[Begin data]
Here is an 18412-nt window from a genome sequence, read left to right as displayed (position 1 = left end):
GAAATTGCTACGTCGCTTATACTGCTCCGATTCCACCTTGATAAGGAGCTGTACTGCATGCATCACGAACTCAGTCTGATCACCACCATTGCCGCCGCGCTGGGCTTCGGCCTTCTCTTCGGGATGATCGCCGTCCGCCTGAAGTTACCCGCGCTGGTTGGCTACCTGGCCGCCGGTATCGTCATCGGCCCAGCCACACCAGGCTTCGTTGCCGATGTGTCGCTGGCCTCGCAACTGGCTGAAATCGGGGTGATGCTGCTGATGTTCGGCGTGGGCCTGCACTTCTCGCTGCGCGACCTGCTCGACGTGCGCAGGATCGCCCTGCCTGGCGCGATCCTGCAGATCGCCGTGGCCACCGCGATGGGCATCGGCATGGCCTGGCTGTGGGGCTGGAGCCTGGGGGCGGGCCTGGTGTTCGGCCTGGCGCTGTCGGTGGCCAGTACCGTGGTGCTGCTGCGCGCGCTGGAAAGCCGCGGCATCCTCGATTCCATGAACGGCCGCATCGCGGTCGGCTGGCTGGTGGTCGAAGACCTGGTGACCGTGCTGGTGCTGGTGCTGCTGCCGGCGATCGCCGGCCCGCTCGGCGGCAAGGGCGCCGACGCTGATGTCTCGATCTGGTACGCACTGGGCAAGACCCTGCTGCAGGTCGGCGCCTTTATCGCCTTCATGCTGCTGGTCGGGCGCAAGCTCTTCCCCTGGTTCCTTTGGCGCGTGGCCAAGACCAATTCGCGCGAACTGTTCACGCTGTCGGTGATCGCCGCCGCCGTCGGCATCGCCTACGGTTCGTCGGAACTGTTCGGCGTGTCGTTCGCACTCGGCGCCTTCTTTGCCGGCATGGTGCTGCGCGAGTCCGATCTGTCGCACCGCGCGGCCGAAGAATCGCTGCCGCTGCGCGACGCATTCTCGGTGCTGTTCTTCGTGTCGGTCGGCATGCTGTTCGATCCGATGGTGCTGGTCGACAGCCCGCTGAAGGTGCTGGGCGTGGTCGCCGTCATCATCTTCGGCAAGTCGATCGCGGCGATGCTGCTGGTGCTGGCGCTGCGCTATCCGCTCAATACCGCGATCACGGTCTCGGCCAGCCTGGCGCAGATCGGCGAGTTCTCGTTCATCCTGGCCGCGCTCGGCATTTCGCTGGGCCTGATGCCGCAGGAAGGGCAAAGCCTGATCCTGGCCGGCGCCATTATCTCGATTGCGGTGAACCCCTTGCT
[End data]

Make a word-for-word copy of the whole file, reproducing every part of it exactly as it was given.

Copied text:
Here is an 18412-nt window from a genome sequence, read left to right as displayed (position 1 = left end):
GAAATTGCTACGTCGCTTATACTGCTCCGATTCCACCTTGATAAGGAGCTGTACTGCATGCATCACGAACTCAGTCTGATCACCACCATTGCCGCCGCGCTGGGCTTCGGCCTTCTCTTCGGGATGATCGCCGTCCGCCTGAAGTTACCCGCGCTGGTTGGCTACCTGGCCGCCGGTATCGTCATCGGCCCAGCCACACCAGGCTTCGTTGCCGATGTGTCGCTGGCCTCGCAACTGGCTGAAATCGGGGTGATGCTGCTGATGTTCGGCGTGGGCCTGCACTTCTCGCTGCGCGACCTGCTCGACGTGCGCAGGATCGCCCTGCCTGGCGCGATCCTGCAGATCGCCGTGGCCACCGCGATGGGCATCGGCATGGCCTGGCTGTGGGGCTGGAGCCTGGGGGCGGGCCTGGTGTTCGGCCTGGCGCTGTCGGTGGCCAGTACCGTGGTGCTGCTGCGCGCGCTGGAAAGCCGCGGCATCCTCGATTCCATGAACGGCCGCATCGCGGTCGGCTGGCTGGTGGTCGAAGACCTGGTGACCGTGCTGGTGCTGGTGCTGCTGCCGGCGATCGCCGGCCCGCTCGGCGGCAAGGGCGCCGACGCTGATGTCTCGATCTGGTACGCACTGGGCAAGACCCTGCTGCAGGTCGGCGCCTTTATCGCCTTCATGCTGCTGGTCGGGCGCAAGCTCTTCCCCTGGTTCCTTTGGCGCGTGGCCAAGACCAATTCGCGCGAACTGTTCACGCTGTCGGTGATCGCCGCCGCCGTCGGCATCGCCTACGGTTCGTCGGAACTGTTCGGCGTGTCGTTCGCACTCGGCGCCTTCTTTGCCGGCATGGTGCTGCGCGAGTCCGATCTGTCGCACCGCGCGGCCGAAGAATCGCTGCCGCTGCGCGACGCATTCTCGGTGCTGTTCTTCGTGTCGGTCGGCATGCTGTTCGATCCGATGGTGCTGGTCGACAGCCCGCTGAAGGTGCTGGGCGTGGTCGCCGTCATCATCTTCGGCAAGTCGATCGCGGCGATGCTGCTGGTGCTGGCGCTGCGCTATCCGCTCAATACCGCGATCACGGTCTCGGCCAGCCTGGCGCAGATCGGCGAGTTCTCGTTCATCCTGGCCGCGCTCGGCATTTCGCTGGGCCTGATGCCGCAGGAAGGGCAAAGCCTGATCCTGGCCGGCGCCATTATCTCGATTGCGGTGAACCCCTTGCT